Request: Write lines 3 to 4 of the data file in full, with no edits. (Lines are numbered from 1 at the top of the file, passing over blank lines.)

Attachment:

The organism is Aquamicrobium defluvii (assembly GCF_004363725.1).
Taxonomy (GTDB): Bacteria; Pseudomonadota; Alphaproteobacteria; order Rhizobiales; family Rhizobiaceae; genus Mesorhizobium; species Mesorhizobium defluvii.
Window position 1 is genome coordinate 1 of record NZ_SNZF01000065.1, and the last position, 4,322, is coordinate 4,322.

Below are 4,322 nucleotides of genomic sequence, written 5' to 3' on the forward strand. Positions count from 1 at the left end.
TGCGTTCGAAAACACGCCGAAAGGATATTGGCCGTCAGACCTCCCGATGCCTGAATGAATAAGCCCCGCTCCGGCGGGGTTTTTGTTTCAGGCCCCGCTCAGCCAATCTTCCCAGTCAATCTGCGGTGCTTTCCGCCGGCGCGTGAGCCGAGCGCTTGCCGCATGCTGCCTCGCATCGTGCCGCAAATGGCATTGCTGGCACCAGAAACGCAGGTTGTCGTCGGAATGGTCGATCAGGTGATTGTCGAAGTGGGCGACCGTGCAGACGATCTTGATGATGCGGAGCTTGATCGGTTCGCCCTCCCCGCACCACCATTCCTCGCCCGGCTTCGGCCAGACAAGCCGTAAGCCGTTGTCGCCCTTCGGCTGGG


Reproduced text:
Window position 1 is genome coordinate 1 of record NZ_SNZF01000065.1, and the last position, 4,322, is coordinate 4,322.

Below are 4,322 nucleotides of genomic sequence, written 5' to 3' on the forward strand. Positions count from 1 at the left end.